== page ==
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4 results for Jugtown Pottery (Firm)
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Record #:
8389
Author(s):
Abstract:
In 1916, Jacques Busbee and his wife providing a market by selling North Carolina Pottery in their New York City tearoom. In 1922, Jacques opened Jugtown Pottery in Moore County to train and encourage younger local potters. As well as producing traditional wares of the region, such as whisky jugs, storage jars, and pie dishes, he began introducing more decorative vases based on Chinese and Korean forms he found in museums and library books. The tremendous success of Jugtown Pottery led to the revival of production among other potters in the Moore County area. Jacques Busbee died in 1947, and the Jacques Busbee Memorial Collection later became part of the North Carolina Museum of Art.
Source:
The State (NoCar F 251 S77), Vol. 51 Issue 12, May 1984, p16, 64, por
Full Text:
Record #:
29243
Author(s):
Abstract:
A selection of Jugtown pottery from the Museum’s permanent collection will be on display in the North Carolina Gallery this summer. Jugtown Pottery was established in the 1920s by Jacques and Juliana Royster Busbee in an attempt to revive the dying folk craft. Under the Busbees’ direction, potters of Moore County refined the traditional shapes and glazes of the pottery. As a result, the art form flourished and a major market was created for the pottery in New York.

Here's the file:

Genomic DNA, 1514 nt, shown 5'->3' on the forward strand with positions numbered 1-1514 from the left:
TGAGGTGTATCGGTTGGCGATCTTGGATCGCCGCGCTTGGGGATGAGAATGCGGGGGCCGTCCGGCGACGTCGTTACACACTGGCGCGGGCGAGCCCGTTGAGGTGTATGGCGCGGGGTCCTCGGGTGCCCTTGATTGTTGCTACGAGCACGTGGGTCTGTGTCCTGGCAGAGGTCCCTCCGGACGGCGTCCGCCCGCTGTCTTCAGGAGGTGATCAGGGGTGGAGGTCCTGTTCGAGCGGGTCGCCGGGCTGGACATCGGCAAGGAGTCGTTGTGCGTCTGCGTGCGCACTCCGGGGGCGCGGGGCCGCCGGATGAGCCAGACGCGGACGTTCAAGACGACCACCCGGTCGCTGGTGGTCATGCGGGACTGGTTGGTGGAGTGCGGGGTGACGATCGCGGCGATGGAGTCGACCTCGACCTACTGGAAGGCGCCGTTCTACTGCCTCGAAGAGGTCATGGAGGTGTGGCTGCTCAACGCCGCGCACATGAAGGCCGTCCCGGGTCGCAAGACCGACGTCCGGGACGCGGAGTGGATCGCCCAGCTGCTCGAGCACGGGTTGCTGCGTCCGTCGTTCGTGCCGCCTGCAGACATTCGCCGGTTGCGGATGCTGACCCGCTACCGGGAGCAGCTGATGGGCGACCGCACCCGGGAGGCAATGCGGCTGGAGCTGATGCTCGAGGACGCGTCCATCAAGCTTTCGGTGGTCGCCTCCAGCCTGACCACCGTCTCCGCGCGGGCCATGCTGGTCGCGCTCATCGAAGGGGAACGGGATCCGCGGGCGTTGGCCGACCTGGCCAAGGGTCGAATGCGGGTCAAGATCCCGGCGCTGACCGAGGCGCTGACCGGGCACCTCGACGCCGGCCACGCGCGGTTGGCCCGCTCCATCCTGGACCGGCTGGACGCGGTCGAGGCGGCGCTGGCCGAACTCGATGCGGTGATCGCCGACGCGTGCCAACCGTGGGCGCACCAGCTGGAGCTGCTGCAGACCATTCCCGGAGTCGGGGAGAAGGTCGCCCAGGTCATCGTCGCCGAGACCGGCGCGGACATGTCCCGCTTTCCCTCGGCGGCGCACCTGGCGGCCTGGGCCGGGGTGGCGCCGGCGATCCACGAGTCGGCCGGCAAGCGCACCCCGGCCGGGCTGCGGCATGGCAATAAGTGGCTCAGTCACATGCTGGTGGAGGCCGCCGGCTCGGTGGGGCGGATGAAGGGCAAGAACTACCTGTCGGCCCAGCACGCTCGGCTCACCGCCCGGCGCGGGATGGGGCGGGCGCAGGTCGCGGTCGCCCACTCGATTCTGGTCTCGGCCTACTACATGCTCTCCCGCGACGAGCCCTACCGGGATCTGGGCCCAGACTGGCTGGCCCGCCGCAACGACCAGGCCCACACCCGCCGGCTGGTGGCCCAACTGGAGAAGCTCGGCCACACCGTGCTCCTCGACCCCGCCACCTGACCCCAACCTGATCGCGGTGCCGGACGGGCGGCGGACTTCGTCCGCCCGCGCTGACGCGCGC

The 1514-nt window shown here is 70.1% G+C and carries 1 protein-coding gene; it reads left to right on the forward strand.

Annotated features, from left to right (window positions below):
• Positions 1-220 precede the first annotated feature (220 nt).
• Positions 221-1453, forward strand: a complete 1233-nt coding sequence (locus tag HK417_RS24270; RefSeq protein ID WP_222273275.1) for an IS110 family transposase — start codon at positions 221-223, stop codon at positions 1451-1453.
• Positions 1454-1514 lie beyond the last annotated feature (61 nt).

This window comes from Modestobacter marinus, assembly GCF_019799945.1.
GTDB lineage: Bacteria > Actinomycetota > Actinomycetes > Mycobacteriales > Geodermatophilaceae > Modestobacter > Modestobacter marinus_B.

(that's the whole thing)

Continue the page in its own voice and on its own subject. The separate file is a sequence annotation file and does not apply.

Source:
Preview (NoCar Oversize N 715 R2 A26), Vol. Issue , Spring 1984, p7-8
Record #:
35137
Author(s):
Abstract:
This is a ballad about the life and death of Josiah Wedgwood Sheffield, also known as Old Joe Shuffle, who was a potter at Jugtown.
Record #:
37642
Author(s):
Abstract:
Clay was the stuff potsherds were made of, evidence for the lifeways of North Carolina inhabitants over the centuries. Places the author celebrated and commemorated included Fort Neoheroka, Town Creek, Soco Creek, and Seagrove.
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